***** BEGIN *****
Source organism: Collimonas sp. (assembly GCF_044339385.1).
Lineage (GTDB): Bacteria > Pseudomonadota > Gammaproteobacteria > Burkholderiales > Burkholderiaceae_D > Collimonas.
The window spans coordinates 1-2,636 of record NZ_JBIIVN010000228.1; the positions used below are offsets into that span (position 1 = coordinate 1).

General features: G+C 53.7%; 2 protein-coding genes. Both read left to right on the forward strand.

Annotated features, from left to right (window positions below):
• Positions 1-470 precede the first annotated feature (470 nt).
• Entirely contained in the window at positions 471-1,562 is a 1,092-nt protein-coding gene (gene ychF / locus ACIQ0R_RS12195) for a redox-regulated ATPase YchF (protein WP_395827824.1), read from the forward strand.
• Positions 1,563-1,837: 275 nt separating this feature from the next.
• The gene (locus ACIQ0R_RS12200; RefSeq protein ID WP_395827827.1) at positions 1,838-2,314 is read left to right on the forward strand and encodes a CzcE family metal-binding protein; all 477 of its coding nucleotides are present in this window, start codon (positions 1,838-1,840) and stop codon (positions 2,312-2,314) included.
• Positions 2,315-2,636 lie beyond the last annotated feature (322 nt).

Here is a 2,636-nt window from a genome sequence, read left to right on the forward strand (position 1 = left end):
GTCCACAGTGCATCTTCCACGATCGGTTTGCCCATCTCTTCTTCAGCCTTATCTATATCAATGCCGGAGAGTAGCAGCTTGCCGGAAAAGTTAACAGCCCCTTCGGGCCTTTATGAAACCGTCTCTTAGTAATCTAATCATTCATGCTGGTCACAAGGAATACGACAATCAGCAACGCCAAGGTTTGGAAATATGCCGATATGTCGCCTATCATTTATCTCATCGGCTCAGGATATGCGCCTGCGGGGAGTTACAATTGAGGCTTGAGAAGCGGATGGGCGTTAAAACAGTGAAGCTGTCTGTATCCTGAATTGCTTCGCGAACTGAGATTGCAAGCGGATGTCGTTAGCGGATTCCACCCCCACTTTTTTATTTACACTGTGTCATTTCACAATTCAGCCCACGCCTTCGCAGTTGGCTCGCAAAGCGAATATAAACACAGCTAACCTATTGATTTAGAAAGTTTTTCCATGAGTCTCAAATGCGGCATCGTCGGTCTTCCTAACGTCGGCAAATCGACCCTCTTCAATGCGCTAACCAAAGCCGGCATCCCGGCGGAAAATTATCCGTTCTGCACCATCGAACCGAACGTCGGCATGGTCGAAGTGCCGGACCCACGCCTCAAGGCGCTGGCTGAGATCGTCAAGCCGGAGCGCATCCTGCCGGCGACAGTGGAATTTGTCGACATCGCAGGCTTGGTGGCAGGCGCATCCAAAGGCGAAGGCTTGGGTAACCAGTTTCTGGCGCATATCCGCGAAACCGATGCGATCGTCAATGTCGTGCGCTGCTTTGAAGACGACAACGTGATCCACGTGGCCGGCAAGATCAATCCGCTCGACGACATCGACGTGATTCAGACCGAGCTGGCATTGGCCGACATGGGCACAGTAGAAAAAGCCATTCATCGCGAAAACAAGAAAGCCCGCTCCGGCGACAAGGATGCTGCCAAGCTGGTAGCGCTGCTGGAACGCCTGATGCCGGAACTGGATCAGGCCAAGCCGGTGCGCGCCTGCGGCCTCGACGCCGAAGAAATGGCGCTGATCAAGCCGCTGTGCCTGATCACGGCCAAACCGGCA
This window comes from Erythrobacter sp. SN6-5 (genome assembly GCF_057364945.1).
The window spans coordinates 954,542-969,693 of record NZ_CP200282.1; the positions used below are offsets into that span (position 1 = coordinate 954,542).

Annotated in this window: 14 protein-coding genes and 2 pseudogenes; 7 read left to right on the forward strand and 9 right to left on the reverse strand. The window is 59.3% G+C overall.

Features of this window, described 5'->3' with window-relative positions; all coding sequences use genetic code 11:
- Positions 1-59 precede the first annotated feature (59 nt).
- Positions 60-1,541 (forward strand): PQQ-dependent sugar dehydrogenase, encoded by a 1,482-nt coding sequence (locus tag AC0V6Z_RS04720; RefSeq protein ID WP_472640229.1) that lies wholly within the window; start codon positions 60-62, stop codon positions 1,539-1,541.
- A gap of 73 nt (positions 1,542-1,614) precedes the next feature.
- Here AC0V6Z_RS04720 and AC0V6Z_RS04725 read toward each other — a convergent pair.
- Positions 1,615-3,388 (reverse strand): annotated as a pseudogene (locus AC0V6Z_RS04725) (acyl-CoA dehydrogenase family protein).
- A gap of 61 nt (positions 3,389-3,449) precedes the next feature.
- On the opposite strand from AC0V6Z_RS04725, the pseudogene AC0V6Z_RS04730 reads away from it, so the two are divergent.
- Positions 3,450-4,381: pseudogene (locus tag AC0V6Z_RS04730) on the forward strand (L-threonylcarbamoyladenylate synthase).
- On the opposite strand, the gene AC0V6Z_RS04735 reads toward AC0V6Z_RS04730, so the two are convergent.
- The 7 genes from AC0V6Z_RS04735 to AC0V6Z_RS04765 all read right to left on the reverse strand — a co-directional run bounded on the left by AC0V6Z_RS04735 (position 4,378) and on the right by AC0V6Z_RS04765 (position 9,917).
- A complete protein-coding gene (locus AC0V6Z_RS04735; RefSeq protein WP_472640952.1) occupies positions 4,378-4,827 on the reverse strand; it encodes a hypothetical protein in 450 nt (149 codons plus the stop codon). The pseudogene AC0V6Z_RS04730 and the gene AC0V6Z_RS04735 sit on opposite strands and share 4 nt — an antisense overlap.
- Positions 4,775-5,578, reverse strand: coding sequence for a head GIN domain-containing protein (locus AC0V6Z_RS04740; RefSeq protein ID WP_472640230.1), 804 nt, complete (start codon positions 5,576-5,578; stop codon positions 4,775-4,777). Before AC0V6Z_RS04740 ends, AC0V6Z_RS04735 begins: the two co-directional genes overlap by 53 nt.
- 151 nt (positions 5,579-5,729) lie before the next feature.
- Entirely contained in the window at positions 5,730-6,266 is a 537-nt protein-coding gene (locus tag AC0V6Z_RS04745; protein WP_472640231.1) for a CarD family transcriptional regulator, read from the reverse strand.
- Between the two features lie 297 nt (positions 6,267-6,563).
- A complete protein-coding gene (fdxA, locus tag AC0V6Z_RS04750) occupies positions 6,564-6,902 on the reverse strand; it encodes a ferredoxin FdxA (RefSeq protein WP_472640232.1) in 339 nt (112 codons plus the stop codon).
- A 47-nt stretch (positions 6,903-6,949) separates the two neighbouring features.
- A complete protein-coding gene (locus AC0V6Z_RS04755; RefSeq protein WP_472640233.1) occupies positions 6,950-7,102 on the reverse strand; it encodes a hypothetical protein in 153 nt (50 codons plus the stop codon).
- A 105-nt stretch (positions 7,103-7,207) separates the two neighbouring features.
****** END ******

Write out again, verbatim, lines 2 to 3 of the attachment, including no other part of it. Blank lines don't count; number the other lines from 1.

Lineage (GTDB): Bacteria > Pseudomonadota > Gammaproteobacteria > Burkholderiales > Burkholderiaceae_D > Collimonas.
The window spans coordinates 1-2,636 of record NZ_JBIIVN010000228.1; the positions used below are offsets into that span (position 1 = coordinate 1).